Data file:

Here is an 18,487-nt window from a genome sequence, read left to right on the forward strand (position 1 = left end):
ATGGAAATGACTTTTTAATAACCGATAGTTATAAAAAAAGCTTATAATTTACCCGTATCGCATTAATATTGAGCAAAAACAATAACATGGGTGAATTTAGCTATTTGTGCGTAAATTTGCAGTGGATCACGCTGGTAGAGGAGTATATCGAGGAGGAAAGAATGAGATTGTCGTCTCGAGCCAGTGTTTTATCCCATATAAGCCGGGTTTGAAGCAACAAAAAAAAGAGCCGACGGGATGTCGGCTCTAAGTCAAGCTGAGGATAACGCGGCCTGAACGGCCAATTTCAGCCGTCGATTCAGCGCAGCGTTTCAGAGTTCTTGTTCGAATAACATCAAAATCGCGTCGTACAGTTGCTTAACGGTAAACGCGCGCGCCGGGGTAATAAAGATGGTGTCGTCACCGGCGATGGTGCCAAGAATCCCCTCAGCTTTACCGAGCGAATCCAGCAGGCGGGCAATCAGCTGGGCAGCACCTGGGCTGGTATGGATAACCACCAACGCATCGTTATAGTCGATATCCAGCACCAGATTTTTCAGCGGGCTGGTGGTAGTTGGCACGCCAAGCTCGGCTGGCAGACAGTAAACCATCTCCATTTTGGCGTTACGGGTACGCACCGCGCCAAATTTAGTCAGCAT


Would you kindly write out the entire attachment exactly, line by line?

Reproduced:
Here is an 18,487-nt window from a genome sequence, read left to right on the forward strand (position 1 = left end):
ATGGAAATGACTTTTTAATAACCGATAGTTATAAAAAAAGCTTATAATTTACCCGTATCGCATTAATATTGAGCAAAAACAATAACATGGGTGAATTTAGCTATTTGTGCGTAAATTTGCAGTGGATCACGCTGGTAGAGGAGTATATCGAGGAGGAAAGAATGAGATTGTCGTCTCGAGCCAGTGTTTTATCCCATATAAGCCGGGTTTGAAGCAACAAAAAAAAGAGCCGACGGGATGTCGGCTCTAAGTCAAGCTGAGGATAACGCGGCCTGAACGGCCAATTTCAGCCGTCGATTCAGCGCAGCGTTTCAGAGTTCTTGTTCGAATAACATCAAAATCGCGTCGTACAGTTGCTTAACGGTAAACGCGCGCGCCGGGGTAATAAAGATGGTGTCGTCACCGGCGATGGTGCCAAGAATCCCCTCAGCTTTACCGAGCGAATCCAGCAGGCGGGCAATCAGCTGGGCAGCACCTGGGCTGGTATGGATAACCACCAACGCATCGTTATAGTCGATATCCAGCACCAGATTTTTCAGCGGGCTGGTGGTAGTTGGCACGCCAAGCTCGGCTGGCAGACAGTAAACCATCTCCATTTTGGCGTTACGGGTACGCACCGCGCCAAATTTAGTCAGCAT